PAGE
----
For some enlargers, you are able to substitute another bulb with lower output. That may be an option for you.
I believe that your enlarger has a filter drawer. If so, that is a great place to put an ND filter.
 

Pieter12

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I use an ND filter gel (a lot cheaper than lens filters) in the filter drawer of my Omega D5 all the time. I wouldn't want to stop down to 32--I think that would introduce diffraction and soften your image.
 

Sirius Glass

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A longer lens will make no difference, because the intensity of the light is related to the magnification, which for a given print size (from the same negative) ends up being the same when you change lenses and then adjust the enlarger head to obtain the same size print.
For some enlargers, you are able to substitute another bulb with lower output. That may be an option for you.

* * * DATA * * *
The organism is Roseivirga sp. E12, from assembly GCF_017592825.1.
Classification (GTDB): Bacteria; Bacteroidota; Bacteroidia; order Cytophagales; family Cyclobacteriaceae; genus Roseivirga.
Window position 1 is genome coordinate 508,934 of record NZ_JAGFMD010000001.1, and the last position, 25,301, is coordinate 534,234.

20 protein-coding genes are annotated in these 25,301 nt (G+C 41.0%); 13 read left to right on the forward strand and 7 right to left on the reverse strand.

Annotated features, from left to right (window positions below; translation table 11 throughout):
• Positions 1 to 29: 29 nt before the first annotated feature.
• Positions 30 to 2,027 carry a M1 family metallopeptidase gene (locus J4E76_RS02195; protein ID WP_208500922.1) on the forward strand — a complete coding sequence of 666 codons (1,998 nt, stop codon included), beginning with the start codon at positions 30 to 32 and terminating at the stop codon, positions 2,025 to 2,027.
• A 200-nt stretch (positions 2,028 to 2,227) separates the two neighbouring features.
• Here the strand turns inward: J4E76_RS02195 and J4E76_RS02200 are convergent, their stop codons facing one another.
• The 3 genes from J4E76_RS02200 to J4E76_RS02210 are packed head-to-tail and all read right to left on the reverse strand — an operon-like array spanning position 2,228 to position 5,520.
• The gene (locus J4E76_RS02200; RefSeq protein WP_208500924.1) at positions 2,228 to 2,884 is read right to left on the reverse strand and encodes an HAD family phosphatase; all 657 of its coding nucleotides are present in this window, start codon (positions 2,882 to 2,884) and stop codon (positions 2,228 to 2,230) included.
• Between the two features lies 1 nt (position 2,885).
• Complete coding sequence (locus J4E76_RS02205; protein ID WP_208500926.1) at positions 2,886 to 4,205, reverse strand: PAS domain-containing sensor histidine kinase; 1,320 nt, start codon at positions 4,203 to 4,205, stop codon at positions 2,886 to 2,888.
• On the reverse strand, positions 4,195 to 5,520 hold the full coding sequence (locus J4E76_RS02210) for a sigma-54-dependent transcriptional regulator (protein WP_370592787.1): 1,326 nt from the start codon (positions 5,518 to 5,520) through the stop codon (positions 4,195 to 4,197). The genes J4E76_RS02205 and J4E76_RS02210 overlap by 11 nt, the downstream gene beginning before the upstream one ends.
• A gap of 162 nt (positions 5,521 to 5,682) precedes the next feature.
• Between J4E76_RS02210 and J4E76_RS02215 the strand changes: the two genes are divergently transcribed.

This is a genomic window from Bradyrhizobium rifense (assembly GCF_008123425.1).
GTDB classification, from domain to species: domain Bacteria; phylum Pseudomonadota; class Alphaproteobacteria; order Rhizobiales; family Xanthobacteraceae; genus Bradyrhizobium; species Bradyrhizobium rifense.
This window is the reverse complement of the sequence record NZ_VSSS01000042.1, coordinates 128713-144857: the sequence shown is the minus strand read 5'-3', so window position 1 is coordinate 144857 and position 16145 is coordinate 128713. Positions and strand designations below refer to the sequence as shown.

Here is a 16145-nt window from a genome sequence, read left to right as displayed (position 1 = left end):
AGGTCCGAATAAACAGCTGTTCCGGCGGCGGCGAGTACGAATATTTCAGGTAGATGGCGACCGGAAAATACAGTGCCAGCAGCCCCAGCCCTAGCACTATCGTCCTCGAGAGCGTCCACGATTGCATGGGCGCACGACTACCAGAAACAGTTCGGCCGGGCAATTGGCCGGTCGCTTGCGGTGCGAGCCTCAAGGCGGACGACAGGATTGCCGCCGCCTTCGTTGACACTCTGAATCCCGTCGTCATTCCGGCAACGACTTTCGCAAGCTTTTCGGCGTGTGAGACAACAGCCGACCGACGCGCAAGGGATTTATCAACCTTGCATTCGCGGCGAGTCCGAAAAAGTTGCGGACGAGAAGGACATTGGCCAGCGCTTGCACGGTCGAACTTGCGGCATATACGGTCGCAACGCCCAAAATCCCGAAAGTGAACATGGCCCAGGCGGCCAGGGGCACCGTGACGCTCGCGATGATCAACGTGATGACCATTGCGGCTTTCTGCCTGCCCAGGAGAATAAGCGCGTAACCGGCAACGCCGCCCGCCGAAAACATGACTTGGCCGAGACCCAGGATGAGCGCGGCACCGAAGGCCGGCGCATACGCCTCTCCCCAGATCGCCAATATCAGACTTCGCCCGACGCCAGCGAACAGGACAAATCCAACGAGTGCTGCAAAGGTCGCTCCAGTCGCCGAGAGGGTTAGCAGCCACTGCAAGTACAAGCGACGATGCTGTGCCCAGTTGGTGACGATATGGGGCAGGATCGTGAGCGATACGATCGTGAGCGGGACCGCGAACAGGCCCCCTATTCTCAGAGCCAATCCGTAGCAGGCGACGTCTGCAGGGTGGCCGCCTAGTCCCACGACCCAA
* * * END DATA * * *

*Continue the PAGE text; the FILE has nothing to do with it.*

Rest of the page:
I believe that your enlarger has a filter drawer. If so, that is a great place to put an ND filter.

But a longer lens will get the enlarger out of your way.
 

removed account4

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aristo used to sell a rhiostat to be used with their cold light heads.
if ND filters, don't work and you can't change out your bulb for one> less bright
you might consider looking for a rhiostat. when i used the one i bought from aristogrid
it worked flawlessly, no issues with light quality, and i not only used it on my cold light head but
condensor enlargers without a hitch... i changed my processing methods and no longer have
underprocessed/thin negatives so i sold it only after only a couple uses.